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Lee Konitz

Background information
Birth name Lee Konitz
Born October 13, 1927 (1927-10-13) (age 82)
Origin Chicago, Illinois, U.S.
Genres Jazz
Cool jazz
Occupations Saxophonist, Composer
Instruments Alto saxophone
Labels RCA Red Seal
Atlantic Records
Verve Records
Prestige Records
Palmetto Records
Associated acts Jim Hall, Elvin Jones, Lennie Tristano
Warne Marsh

Lee Konitz (born October 13, 1927) is an American jazz composer and alto saxophonist born in Chicago, Illinois.

Generally considered one of the driving forces of Cool Jazz, Konitz has also performed successfully in bebop and avant-garde settings. Konitz was one of the few altoists to retain a distinctive sound in the 40s, when Charlie Parker exercised a tremendous influence on other players.

Konitz, like other students of pianist and theoretician Lennie Tristano, was noted for improvising long, melodic lines with the rhythmic interest coming from odd accents, or odd note groupings suggestive of the imposition of one time signature over another. Paul Desmond and, especially, Art Pepper were strongly influenced by Konitz.

Konitz's association with the Cool Jazz movement of the 1940s and 50s, includes participation in Miles Davis' epochal Birth of the Cool sessions, and his work with Lennie Tristano came from the same period. During his long career, Konitz has played with musicians from a wide variety of jazz styles.


Life and career

Konitz was born in 1927 in Chicago, Illinois. At age eight Konitz received his first instrument—a clarinet—but later dropped the instrument in favor of the tenor saxophone.

Konitz eventually moved from tenor to alto. His greatest influences at the time were the swing big bands he and his brother listened to on the radio, in particular Benny Goodman. Hearing Goodman on the radio is actually what prodded him to ask for a clarinet. On the saxophone he recalls improvising before ever learning to play any standards.[1]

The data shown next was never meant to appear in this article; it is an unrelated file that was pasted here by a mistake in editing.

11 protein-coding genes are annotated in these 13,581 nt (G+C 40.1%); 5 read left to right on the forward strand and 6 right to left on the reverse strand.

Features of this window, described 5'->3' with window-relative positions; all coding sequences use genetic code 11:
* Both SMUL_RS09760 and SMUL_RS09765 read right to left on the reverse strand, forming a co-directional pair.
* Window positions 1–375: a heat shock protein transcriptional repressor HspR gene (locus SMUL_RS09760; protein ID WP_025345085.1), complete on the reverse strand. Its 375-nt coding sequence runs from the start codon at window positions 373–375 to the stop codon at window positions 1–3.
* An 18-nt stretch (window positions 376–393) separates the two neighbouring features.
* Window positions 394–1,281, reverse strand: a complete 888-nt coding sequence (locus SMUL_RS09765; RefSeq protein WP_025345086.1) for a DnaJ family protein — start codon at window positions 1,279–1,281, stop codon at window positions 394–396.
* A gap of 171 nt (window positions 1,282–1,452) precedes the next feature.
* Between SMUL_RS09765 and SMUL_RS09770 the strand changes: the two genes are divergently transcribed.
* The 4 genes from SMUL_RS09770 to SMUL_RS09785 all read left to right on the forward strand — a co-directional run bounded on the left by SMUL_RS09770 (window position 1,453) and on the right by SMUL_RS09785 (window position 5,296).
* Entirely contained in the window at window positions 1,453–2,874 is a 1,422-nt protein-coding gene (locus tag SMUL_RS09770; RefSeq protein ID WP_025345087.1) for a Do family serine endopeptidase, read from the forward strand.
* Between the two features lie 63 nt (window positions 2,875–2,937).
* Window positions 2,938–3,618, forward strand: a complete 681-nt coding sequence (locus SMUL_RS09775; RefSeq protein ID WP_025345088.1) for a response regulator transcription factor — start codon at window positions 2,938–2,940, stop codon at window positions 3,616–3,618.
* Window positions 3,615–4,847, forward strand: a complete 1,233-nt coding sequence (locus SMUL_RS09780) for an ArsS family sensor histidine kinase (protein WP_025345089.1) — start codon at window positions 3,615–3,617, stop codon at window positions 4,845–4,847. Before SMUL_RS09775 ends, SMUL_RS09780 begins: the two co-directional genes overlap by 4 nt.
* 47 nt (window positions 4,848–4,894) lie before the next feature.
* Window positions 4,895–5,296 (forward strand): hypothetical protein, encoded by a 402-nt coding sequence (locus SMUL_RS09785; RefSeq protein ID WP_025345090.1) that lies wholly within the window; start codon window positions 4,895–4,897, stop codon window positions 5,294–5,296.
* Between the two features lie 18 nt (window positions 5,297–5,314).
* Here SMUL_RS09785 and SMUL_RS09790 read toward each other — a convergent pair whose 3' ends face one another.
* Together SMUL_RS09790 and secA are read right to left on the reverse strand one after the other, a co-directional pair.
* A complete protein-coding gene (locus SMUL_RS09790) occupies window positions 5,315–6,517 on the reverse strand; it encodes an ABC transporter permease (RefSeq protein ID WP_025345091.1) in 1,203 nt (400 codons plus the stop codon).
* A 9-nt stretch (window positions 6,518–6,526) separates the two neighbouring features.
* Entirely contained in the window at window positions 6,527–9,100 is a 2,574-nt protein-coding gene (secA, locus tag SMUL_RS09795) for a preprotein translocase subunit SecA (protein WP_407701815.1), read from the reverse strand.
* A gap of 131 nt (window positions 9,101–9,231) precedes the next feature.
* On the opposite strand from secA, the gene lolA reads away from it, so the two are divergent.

Konitz began his professional career in 1945 with the Teddy Powell band as a replacement for Charlie Ventura. The engagement apparently did not start out smoothly, as Ventura is said to have banged his head against a wall when Konitz played. A month later the band parted ways. Between 1945 and 1947 he worked off and on with Jerry Wald. In 1946 he first met pianist Lennie Tristano and worked in a small cocktail bar with him. His next substantial work was done with Claude Thornhill in 1947, with Gil Evans arranging and Gerry Mulligan as a composer in most part.[2][3]

In 1949 he teamed up with the Miles Davis group for one or two weeks and again in 1950 to record Birth of the Cool. Konitz has stated that he considered the group to belong to Gerry Mulligan, and credits Lennie Tristano as the true forebearer of "the cool". His debut as leader also came in 1949, with the release of Subconscious-Lee on Prestige Records. He also turned down an opportunity to work with Benny Goodman that same year—a decision he is on record as regretting.[4]

In the early 1950s, Konitz recorded and toured with Stan Kenton's orchestra. In 1961, he recorded Motion with Elvin Jones on drums and Sonny Dallas on bass. This spontaneous session, widely regarded as a classic in the cool genre, consisted entirely of standards. The loose trio format aptly featured Konitz's unorthodox phrasing and chromaticism.

Charlie Parker lent him support on the day Konitz's child was being born in Seattle, Washington with him stuck in New York City. The two were actually good friends, and not the rivals some jazz critics once made them out to be.[5] He has also had problems with his heart which he has received surgery for in the past.[6]